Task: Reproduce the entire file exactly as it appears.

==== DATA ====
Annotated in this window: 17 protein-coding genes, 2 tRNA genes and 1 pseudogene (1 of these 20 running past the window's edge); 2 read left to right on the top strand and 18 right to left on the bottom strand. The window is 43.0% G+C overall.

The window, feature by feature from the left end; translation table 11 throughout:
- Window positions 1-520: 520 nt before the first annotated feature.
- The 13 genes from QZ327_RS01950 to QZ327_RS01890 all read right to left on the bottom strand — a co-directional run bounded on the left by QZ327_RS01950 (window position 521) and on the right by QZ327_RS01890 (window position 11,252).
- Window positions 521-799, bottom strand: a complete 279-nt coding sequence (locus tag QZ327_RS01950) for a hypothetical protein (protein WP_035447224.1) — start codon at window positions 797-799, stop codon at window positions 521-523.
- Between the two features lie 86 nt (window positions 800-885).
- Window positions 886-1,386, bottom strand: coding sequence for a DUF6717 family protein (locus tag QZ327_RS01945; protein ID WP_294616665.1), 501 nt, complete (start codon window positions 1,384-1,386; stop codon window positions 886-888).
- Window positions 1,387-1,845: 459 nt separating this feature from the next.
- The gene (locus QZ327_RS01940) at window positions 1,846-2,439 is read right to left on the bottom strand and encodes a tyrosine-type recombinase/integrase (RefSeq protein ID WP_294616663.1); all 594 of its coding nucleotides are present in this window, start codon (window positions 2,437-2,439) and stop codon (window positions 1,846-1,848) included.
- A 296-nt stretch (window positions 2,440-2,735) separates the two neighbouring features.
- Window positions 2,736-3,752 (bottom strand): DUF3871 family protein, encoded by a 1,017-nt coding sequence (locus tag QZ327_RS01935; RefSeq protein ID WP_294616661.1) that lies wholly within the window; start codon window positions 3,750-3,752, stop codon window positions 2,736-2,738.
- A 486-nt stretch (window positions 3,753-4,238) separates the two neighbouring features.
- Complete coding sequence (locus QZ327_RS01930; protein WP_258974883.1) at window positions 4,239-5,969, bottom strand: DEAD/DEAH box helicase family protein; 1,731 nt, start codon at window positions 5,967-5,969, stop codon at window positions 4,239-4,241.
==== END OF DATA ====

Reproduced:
Annotated in this window: 17 protein-coding genes, 2 tRNA genes and 1 pseudogene (1 of these 20 running past the window's edge); 2 read left to right on the top strand and 18 right to left on the bottom strand. The window is 43.0% G+C overall.

The window, feature by feature from the left end; translation table 11 throughout:
- Window positions 1-520: 520 nt before the first annotated feature.
- The 13 genes from QZ327_RS01950 to QZ327_RS01890 all read right to left on the bottom strand — a co-directional run bounded on the left by QZ327_RS01950 (window position 521) and on the right by QZ327_RS01890 (window position 11,252).
- Window positions 521-799, bottom strand: a complete 279-nt coding sequence (locus tag QZ327_RS01950) for a hypothetical protein (protein WP_035447224.1) — start codon at window positions 797-799, stop codon at window positions 521-523.
- Between the two features lie 86 nt (window positions 800-885).
- Window positions 886-1,386, bottom strand: coding sequence for a DUF6717 family protein (locus tag QZ327_RS01945; protein ID WP_294616665.1), 501 nt, complete (start codon window positions 1,384-1,386; stop codon window positions 886-888).
- Window positions 1,387-1,845: 459 nt separating this feature from the next.
- The gene (locus QZ327_RS01940) at window positions 1,846-2,439 is read right to left on the bottom strand and encodes a tyrosine-type recombinase/integrase (RefSeq protein ID WP_294616663.1); all 594 of its coding nucleotides are present in this window, start codon (window positions 2,437-2,439) and stop codon (window positions 1,846-1,848) included.
- A 296-nt stretch (window positions 2,440-2,735) separates the two neighbouring features.
- Window positions 2,736-3,752 (bottom strand): DUF3871 family protein, encoded by a 1,017-nt coding sequence (locus tag QZ327_RS01935; RefSeq protein ID WP_294616661.1) that lies wholly within the window; start codon window positions 3,750-3,752, stop codon window positions 2,736-2,738.
- A 486-nt stretch (window positions 3,753-4,238) separates the two neighbouring features.
- Complete coding sequence (locus QZ327_RS01930; protein WP_258974883.1) at window positions 4,239-5,969, bottom strand: DEAD/DEAH box helicase family protein; 1,731 nt, start codon at window positions 5,967-5,969, stop codon at window positions 4,239-4,241.